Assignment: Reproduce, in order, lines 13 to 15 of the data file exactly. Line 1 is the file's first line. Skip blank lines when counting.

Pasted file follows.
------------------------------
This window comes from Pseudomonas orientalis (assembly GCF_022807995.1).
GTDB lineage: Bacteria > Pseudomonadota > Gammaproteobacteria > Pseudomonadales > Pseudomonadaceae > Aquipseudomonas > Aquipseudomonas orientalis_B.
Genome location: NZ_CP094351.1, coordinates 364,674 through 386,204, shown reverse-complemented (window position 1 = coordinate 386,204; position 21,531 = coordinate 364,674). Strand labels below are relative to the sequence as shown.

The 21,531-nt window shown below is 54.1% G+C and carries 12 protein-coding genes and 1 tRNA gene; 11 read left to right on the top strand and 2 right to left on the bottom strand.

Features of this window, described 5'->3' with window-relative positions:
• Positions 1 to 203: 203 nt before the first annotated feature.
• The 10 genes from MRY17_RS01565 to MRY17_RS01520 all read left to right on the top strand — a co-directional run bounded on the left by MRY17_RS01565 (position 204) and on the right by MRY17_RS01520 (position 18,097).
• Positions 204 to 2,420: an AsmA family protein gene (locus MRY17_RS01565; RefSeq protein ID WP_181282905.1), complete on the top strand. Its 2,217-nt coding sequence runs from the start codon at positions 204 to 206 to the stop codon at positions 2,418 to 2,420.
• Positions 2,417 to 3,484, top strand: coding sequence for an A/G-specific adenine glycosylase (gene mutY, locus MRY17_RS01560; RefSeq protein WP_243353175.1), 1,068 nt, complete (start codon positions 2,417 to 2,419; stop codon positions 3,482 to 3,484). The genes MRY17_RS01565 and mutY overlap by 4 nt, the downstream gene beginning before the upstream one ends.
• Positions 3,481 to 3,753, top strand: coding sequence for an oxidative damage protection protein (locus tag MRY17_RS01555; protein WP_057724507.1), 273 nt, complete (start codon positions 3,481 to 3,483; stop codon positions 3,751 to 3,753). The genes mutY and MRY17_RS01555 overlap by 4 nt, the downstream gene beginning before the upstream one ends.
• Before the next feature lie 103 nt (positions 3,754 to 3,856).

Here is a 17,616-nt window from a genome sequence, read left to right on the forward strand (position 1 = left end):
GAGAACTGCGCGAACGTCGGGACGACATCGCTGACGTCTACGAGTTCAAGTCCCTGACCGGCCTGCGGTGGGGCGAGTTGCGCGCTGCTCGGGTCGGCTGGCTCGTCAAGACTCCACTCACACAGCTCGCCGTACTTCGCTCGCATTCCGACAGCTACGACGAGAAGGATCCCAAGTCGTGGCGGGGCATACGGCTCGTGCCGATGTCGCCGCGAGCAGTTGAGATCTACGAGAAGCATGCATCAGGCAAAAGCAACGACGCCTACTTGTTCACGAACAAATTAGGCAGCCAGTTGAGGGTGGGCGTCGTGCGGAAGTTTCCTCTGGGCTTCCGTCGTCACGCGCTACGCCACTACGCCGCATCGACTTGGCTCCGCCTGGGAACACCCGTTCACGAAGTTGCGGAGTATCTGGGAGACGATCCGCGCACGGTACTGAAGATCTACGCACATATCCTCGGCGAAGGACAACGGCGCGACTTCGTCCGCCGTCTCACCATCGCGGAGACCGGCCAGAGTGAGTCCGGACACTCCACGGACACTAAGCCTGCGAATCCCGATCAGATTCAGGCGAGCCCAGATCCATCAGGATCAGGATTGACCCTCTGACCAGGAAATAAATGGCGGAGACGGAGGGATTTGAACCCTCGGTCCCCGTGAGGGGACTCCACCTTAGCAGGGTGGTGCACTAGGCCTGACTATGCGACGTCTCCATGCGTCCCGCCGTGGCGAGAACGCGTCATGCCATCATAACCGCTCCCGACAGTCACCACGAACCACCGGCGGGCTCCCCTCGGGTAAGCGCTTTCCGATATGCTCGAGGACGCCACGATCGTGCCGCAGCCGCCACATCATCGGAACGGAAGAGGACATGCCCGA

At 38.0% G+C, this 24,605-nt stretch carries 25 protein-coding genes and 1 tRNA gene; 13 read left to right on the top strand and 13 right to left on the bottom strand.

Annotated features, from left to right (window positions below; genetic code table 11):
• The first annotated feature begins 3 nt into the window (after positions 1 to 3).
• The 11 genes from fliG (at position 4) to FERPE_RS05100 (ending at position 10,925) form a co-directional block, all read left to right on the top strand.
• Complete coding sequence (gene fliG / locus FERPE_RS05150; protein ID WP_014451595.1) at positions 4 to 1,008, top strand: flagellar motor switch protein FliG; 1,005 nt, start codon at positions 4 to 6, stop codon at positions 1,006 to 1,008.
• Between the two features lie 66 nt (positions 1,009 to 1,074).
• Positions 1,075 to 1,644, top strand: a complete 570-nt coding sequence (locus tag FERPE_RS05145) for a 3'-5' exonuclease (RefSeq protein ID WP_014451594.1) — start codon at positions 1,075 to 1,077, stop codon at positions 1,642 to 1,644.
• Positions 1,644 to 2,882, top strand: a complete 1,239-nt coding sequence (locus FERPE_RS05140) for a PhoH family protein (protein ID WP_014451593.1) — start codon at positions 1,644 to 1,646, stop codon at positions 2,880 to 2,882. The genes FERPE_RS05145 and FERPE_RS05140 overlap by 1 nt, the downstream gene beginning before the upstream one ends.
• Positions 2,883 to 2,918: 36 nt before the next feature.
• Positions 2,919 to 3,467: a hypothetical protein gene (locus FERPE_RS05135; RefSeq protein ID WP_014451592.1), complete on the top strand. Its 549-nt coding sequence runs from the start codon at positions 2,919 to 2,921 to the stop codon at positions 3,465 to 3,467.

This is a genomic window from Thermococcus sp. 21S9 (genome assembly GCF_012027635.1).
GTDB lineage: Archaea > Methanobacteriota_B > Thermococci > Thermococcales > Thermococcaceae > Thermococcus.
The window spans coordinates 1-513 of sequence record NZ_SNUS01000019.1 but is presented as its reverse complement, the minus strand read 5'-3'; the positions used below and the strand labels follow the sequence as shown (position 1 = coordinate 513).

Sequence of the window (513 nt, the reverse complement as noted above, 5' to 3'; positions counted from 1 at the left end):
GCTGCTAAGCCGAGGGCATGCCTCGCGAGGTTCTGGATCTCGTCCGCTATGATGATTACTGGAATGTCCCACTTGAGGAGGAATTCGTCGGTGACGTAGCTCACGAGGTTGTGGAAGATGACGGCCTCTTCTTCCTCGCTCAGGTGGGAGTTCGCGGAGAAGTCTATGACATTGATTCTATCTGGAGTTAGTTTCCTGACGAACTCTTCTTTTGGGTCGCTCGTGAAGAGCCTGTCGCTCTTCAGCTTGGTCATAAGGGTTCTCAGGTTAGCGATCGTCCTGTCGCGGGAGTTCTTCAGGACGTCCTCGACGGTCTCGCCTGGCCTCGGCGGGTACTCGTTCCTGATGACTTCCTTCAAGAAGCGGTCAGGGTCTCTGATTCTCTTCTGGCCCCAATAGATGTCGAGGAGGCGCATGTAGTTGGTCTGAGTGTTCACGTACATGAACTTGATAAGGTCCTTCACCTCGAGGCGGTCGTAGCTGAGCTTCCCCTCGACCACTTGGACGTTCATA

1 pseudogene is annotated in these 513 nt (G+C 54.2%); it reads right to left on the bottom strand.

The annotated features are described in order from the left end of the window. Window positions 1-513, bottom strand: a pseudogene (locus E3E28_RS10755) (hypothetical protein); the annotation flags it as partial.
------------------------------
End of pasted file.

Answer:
GAGAACTGCGCGAACGTCGGGACGACATCGCTGACGTCTACGAGTTCAAGTCCCTGACCGGCCTGCGGTGGGGCGAGTTGCGCGCTGCTCGGGTCGGCTGGCTCGTCAAGACTCCACTCACACAGCTCGCCGTACTTCGCTCGCATTCCGACAGCTACGACGAGAAGGATCCCAAGTCGTGGCGGGGCATACGGCTCGTGCCGATGTCGCCGCGAGCAGTTGAGATCTACGAGAAGCATGCATCAGGCAAAAGCAACGACGCCTACTTGTTCACGAACAAATTAGGCAGCCAGTTGAGGGTGGGCGTCGTGCGGAAGTTTCCTCTGGGCTTCCGTCGTCACGCGCTACGCCACTACGCCGCATCGACTTGGCTCCGCCTGGGAACACCCGTTCACGAAGTTGCGGAGTATCTGGGAGACGATCCGCGCACGGTACTGAAGATCTACGCACATATCCTCGGCGAAGGACAACGGCGCGACTTCGTCCGCCGTCTCACCATCGCGGAGACCGGCCAGAGTGAGTCCGGACACTCCACGGACACTAAGCCTGCGAATCCCGATCAGATTCAGGCGAGCCCAGATCCATCAGGATCAGGATTGACCCTCTGACCAGGAAATAAATGGCGGAGACGGAGGGATTTGAACCCTCGGTCCCCGTGAGGGGACTCCACCTTAGCAGGGTGGTGCACTAGGCCTGACTATGCGACGTCTCCATGCGTCCCGCCGTGGCGAGAACGCGTCATGCCATCATAACCGCTCCCGACAGTCACCACGAACCACCGGCGGGCTCCCCTCGGGTAAGCGCTTTCCGATATGCTCGAGGACGCCACGATCGTGCCGCAGCCGCCACATCATCGGAACGGAAGAGGACATGCCCGA

At 38.0% G+C, this 24,605-nt stretch carries 25 protein-coding genes and 1 tRNA gene; 13 read left to right on the top strand and 13 right to left on the bottom strand.

Annotated features, from left to right (window positions below; genetic code table 11):